Tuesday, March 30, 2010

What Counts as "Local"?

With the growing popularity of eating locally produced and sourced food, this has become an increasingly important question: what is "local"?

If you look up the word “locavore” in the Merriam Webster dictionary, the definition reads “one who eats foods grown locally whenever possible.” This doesn’t actually give a clear meaning of the maximum (or minimum) distance needed to be "local", however. The locavore movement started in San Francisco based on an idea of a 100-mile diet, meaning that the food they eat is within a 100 mile radius of where they live. Other people define local a little more loosely, though, and think it means anything that they can drive a reasonable distance to get. What is "‘reasonable" is also up for debate.

I found my favorite description in the book “The Locavore Way” by Amy Cotler. She defines local this way: “as close to home (or wherever you are) as possible, the closer the better". This really struck me as the most unpretentious and easily accessible definition of local that I’ve come across.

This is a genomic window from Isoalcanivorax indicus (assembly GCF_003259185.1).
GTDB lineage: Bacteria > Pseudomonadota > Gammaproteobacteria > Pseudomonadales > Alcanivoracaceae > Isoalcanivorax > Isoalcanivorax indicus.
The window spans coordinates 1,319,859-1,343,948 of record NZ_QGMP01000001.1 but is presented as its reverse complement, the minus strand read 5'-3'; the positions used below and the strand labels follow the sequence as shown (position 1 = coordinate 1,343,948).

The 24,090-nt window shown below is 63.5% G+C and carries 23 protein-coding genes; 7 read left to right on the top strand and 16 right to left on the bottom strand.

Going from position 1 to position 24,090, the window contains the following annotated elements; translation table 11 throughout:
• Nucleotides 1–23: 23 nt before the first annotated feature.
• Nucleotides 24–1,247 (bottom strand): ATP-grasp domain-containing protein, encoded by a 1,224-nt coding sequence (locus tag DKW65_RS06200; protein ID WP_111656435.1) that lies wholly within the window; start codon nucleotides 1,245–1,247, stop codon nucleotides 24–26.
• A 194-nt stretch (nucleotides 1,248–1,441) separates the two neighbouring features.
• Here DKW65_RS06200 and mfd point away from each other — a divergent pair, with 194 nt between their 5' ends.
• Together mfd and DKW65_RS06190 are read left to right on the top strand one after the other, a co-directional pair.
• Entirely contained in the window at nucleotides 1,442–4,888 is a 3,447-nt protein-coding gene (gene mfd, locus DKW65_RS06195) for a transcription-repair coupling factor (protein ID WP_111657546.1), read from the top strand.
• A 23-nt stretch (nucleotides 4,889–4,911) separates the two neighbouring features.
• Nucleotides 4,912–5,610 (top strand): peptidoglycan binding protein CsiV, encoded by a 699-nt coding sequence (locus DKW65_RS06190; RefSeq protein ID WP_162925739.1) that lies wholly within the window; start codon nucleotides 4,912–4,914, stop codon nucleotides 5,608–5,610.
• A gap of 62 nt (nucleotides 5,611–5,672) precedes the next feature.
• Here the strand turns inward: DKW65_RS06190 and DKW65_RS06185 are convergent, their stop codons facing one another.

My personal definition of local fits along the same lines as Cotler’s. I really try to eat locally, but I eat seasonally as well. During the summer months in the Boston area, I constantly buy my fruit and vegetables from the farmer’s markets around the city. I also harvest from my own garden and, starting this year, will have a CSA share. However, eating this way is not completely possible during the winter when the markets have stopped and most produce is not in season here.

When I can’t get produce locally, I buy it from places that are as close as possible and where the food is in season. More and more, supermarkets (even big chains) are labeling where food is actually from. Whether products are from Vermont, California, or Mexico, it's nice to see their origins noted and be able to make an informed decision about where I'm getting my food.

Certain foods, however, can be hard or nearly impossible to get from a local source, such as coffee. Coffee beans will not grow in New England, but that doesn’t mean you can’t get a bit of a local touch. There are a few places in Boston, such as Flat Back Coffee Company, which roast their coffee beans in house. This keeps the beans fresher for a longer period of time.

The bottom line when it comes to the meaning of local is that it is up to you! Don’t be intimidated by the “100-mile” locavore definition, or think that if you don’t get it from your region that it can’t be considered local. Make your own rules, don’t be confined to one "definition", and enjoy eating good, fresh food, wherever local means to you!

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